Leaks suck. I bought a house with a hole in its roof and water damage consumed my life for three months. It seems like album leaks are inevitable these days but most bands just shrug and move on. It’s disappointing but is there anything bands can do to fight the growing piracy of music? Apparently, something can be done, (if you care), and when Thrice’s Beggars was found online over the summer, the band grieved, then came up with a strategical plan and moved on. The aftermath was a digital release in August of the ten core tracks, then a physical release in September with complete artwork and five downloadable bonus tracks.
A few days ago I listened to and reviewed Brand New’s Daisy, an overreaching chore of an album. Beggars is everything Daisy should have been and more–a mature, heavy and thoughtful collection of tracks made by more focused musicians. Thrice are able to stay true to their sound by blending familiar riffs and intelligent lyrics with the more experimental elements of their past two releases without going overboard and alienating their core audience.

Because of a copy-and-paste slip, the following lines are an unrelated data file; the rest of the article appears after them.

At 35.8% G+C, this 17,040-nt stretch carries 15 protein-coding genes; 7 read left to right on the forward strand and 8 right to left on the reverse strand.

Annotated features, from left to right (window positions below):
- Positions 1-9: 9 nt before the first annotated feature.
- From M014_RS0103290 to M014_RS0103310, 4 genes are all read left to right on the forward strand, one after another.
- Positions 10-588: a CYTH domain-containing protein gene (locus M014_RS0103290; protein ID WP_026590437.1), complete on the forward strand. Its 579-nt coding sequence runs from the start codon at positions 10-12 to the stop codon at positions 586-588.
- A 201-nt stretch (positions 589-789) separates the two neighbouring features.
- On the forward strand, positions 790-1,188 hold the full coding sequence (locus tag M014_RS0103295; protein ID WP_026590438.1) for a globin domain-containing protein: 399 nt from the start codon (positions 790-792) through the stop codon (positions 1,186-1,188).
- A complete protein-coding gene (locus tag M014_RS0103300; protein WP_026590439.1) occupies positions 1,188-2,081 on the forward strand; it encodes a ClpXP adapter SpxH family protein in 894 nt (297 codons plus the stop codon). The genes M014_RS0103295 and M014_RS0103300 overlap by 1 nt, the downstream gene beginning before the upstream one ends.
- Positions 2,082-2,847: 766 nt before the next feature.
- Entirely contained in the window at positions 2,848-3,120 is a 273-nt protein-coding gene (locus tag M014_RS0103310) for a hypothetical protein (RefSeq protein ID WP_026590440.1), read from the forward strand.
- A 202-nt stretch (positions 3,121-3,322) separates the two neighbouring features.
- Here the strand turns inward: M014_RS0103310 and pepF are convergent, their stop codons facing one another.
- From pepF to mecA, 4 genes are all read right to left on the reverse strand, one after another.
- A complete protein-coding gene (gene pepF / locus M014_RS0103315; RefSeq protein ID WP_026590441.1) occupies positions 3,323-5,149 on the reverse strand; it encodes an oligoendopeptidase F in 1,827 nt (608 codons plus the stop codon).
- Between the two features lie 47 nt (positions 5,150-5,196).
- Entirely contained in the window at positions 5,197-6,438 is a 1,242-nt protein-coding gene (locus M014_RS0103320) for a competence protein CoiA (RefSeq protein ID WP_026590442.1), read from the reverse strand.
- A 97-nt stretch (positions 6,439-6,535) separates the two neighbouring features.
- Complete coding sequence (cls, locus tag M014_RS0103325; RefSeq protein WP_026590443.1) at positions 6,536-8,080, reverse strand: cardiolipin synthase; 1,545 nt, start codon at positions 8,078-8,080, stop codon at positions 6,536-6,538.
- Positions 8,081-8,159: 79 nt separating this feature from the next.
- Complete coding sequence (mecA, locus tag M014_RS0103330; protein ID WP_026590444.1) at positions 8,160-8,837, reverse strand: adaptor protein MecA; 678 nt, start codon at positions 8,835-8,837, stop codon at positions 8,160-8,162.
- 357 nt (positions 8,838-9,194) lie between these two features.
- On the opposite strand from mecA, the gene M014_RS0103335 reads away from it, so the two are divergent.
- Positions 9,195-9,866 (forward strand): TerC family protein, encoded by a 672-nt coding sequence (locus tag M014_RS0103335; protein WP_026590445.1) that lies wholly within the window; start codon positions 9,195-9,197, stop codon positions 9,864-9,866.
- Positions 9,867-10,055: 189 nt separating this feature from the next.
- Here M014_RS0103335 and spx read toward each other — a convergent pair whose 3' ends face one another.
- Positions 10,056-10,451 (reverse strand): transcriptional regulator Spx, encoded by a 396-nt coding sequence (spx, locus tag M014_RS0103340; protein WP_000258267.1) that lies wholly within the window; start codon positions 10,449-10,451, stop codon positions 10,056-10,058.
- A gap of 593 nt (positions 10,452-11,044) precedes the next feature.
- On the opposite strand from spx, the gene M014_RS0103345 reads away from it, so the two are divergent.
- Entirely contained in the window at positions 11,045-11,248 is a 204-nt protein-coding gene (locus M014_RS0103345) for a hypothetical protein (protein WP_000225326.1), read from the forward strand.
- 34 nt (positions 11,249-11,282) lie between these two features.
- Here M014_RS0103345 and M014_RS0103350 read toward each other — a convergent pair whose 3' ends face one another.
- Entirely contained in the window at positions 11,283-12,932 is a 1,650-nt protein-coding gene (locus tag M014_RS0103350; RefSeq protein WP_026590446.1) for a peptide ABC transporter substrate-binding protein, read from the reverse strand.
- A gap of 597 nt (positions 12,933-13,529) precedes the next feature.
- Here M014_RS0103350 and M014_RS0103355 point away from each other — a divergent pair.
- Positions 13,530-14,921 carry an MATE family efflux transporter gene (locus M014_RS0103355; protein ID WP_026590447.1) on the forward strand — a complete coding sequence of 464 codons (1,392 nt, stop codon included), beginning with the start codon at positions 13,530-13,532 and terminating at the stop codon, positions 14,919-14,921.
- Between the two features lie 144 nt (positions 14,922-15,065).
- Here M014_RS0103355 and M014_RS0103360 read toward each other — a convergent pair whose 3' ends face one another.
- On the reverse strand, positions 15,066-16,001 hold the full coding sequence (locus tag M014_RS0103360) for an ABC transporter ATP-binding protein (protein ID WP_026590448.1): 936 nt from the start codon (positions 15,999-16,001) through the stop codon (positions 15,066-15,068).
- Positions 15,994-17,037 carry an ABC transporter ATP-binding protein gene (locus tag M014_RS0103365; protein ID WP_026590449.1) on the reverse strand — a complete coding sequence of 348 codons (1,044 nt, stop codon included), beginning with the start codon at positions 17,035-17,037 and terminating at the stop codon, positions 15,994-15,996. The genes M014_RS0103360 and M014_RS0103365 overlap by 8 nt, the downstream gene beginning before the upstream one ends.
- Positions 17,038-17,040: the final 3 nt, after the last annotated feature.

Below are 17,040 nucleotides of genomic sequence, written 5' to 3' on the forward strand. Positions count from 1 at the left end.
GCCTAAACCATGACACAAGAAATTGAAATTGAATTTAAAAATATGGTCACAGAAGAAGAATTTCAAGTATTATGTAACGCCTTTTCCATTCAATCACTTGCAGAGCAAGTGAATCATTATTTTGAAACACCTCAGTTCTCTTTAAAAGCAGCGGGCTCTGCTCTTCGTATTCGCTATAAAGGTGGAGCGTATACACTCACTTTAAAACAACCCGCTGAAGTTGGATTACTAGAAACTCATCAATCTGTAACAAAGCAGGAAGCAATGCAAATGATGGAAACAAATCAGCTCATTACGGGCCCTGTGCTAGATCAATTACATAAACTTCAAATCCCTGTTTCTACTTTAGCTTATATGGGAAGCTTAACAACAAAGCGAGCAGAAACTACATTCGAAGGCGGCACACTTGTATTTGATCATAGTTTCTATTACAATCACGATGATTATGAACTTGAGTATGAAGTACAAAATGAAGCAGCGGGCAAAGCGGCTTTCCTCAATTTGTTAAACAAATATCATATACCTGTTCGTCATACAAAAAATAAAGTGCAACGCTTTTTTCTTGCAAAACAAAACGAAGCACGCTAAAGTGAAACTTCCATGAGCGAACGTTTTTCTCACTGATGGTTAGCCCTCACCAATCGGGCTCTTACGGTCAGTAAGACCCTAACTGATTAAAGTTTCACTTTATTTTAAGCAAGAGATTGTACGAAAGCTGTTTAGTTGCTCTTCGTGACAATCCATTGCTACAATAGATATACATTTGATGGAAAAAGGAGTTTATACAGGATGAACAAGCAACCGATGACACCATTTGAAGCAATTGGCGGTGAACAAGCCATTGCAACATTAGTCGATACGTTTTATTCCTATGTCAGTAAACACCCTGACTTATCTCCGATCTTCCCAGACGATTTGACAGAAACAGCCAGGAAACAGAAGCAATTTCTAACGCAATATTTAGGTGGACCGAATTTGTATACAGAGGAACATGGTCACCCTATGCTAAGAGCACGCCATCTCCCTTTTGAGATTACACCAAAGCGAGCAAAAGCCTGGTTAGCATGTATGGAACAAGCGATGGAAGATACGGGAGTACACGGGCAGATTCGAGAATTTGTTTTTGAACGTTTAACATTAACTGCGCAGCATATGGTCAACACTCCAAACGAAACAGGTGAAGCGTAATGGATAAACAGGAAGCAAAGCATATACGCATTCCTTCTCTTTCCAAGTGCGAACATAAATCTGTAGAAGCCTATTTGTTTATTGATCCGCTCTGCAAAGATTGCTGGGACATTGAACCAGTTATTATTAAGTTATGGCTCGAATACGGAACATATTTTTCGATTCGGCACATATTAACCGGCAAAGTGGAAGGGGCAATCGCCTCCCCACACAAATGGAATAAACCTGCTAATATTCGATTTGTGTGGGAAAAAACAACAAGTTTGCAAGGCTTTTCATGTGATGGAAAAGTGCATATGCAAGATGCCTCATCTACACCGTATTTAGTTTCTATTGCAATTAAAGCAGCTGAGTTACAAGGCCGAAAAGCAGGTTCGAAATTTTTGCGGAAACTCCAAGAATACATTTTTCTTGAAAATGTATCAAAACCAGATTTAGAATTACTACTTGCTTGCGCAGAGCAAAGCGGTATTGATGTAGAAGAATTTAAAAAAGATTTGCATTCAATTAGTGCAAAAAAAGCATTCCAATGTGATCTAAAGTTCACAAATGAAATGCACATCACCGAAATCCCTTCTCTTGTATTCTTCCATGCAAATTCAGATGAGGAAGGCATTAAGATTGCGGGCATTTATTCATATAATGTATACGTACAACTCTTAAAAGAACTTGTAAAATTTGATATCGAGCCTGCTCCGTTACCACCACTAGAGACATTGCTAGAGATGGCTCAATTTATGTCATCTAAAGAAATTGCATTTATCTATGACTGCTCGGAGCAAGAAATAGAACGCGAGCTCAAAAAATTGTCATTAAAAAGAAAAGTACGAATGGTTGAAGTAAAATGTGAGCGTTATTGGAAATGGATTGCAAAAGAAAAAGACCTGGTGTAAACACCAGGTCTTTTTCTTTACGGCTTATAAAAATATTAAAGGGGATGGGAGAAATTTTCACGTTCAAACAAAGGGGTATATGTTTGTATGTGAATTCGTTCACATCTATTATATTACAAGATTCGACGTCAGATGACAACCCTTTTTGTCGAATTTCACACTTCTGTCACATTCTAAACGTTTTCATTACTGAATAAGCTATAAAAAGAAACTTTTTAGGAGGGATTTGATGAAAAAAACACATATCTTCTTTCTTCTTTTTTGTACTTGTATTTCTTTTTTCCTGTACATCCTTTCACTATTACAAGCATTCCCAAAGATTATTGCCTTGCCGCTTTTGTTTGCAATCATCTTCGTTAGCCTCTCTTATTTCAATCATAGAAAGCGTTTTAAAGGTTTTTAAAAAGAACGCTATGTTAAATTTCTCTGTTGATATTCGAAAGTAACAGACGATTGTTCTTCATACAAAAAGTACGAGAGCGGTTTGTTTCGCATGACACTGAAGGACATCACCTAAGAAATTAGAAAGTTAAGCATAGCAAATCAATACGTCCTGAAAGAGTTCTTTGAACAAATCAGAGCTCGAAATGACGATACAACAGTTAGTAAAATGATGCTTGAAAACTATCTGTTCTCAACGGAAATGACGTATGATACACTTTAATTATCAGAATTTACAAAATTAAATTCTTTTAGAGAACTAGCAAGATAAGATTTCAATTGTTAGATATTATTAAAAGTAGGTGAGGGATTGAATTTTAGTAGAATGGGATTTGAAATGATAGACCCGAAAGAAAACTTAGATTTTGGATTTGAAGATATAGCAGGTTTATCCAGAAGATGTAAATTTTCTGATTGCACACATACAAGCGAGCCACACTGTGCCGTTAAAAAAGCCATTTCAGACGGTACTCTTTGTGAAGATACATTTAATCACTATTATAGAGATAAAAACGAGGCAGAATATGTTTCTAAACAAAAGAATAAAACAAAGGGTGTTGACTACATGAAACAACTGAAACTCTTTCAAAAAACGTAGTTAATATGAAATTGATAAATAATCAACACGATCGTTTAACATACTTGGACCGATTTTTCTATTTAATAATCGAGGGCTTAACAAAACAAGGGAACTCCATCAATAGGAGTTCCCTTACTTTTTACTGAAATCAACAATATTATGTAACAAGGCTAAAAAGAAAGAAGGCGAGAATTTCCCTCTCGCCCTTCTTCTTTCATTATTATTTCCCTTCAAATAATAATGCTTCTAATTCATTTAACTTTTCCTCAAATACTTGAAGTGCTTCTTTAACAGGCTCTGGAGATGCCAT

The album is again self-produced by guitarist Teppei Terashi and while we could debate the merits of the home studio all day, I think the results are more favorable here than on the Alchemy Fire disc (See: DRUMS). Everything sounds pretty raw but the band is able to pull the most out of their instruments, with Dustin Kensrue shining once more on vocals. Even though there’s no double-bass drumming or intense shredding, the songs feel more cohesive and prove that you don’t need distortion to be heavy (“All the World is Mad” and “At the Last”). The songs don’t beat you over the head right away, but after several listens, the admiration grows. My favorite track so far is “Doublespeak” which combines piano, half-time riffs and a slinky bass line to really represent what Thrice has evolved into–a group that makes great music, puts on a great live show, doesn’t follow trends and knows who they are above all else. Basically a great rock band.